The Justice Secretary has announced a major overhaul to divorce laws in England and Wales which will involve the biggest change in 50 years. The decision is welcomed by many divorce solicitors.
At the moment, to be granted a divorce, the person bringing the proceedings must establish that the marriage has irretrievably broken down by proving one of the following facts;
- Unreasonable behaviour
- Two years’ separation (if the other party agrees to a divorce)
- Five years’ separation
Therefore under the current law the nearest we have to a no fault divorce is where the divorce is granted on the basis of two or five years’ separation.
However, if a party wishes to obtain a divorce straight away, then under the current rules he or she must allege adultery or unreasonable behaviour.
The need for one party to blame the other often results in hostility and conflict. A particular concern is the negative impact this can have on any children. Bringing to an end the unnecessary ‘blame game’ in divorce proceedings is the driving force behind the changes, announced by the Justice Secretary this morning.
The new legislation will retain the underlying concept of irretrievable breakdown.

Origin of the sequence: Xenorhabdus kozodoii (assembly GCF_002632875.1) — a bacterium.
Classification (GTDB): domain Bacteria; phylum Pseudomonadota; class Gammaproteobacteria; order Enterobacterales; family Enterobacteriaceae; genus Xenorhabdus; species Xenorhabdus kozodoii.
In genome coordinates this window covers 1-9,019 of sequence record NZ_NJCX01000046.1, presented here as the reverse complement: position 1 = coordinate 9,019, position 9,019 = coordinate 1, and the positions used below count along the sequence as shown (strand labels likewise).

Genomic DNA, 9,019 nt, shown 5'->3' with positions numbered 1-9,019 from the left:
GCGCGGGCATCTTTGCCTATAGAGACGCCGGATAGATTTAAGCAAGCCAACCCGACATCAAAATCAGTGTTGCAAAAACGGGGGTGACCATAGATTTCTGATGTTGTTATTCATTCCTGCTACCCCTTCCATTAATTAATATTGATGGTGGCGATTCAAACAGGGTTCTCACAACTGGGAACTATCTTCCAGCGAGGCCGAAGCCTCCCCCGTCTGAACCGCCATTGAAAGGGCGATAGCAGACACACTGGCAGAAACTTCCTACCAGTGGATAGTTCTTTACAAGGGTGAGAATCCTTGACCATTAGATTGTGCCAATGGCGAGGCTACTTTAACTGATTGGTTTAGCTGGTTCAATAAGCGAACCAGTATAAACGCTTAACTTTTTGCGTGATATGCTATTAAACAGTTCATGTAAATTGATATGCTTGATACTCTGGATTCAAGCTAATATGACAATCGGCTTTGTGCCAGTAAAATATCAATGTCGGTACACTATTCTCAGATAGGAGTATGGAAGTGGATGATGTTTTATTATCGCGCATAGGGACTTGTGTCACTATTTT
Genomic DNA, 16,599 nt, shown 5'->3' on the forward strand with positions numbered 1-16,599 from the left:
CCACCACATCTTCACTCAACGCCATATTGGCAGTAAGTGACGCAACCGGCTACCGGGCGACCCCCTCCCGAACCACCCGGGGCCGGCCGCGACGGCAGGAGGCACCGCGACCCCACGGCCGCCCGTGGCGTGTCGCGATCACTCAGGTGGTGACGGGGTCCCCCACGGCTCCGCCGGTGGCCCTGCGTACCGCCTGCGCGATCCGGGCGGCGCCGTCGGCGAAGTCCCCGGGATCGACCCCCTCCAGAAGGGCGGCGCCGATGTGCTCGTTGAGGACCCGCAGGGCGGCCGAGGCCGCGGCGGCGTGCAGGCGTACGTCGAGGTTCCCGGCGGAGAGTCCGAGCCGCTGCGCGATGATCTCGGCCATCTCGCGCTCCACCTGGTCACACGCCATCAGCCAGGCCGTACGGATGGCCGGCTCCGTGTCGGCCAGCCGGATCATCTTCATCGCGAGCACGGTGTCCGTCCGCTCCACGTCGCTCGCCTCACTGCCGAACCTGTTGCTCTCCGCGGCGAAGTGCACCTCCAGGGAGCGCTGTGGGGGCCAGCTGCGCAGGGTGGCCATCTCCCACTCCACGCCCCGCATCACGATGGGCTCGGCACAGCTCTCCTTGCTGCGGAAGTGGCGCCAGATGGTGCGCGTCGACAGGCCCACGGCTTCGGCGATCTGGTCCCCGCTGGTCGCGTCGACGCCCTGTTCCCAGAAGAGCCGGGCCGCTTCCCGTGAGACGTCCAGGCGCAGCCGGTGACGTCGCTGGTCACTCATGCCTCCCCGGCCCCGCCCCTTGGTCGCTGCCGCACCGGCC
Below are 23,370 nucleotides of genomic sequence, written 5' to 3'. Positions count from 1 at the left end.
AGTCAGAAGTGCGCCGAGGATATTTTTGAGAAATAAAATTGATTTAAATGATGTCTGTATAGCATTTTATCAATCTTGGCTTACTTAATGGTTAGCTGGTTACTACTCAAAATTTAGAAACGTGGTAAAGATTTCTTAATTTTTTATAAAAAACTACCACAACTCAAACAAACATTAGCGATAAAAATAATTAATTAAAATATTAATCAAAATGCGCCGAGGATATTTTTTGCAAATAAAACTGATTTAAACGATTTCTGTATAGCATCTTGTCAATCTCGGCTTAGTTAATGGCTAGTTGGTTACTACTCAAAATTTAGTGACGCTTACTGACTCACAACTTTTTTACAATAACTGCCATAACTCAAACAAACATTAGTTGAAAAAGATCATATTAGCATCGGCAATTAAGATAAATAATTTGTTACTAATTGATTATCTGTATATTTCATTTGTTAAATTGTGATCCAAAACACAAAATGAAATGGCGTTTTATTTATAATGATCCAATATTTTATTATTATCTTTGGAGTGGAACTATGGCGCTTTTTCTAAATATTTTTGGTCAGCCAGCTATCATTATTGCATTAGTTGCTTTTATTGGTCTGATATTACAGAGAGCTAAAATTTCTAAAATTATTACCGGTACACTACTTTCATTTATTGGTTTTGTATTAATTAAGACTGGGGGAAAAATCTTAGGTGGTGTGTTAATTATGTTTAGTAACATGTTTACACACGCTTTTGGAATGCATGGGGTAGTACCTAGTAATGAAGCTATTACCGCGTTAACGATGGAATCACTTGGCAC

However, it will no longer be necessary to establish one of the facts, nor in the future will it be possible for one party to oppose the granting of a divorce.
Instead, after what the Government has described as ‘a meaningful period of reflection’ of not less than six months, the party bringing the proceedings can apply to dissolve the marriage.
Morecrofts divorce solicitors recognise that these reforms will not be universally supported as some people hold the view they will further weaken the institution of marriage. However, in our experience divorce is not a step that is taken lightly and therefore we are supportive of the overhaul which will bring to an end what the Justice Secretary has described as the ‘unnecessary blame game’ in divorce proceedings.
The announcement this morning indicated new legislation would be introduced ‘as soon as Parliamentary time allows’.
Clearly, as we all know Parliament is preoccupied on another matter at the moment so we will have to wait and see how quickly the Government prioritises the overhaul of divorce law.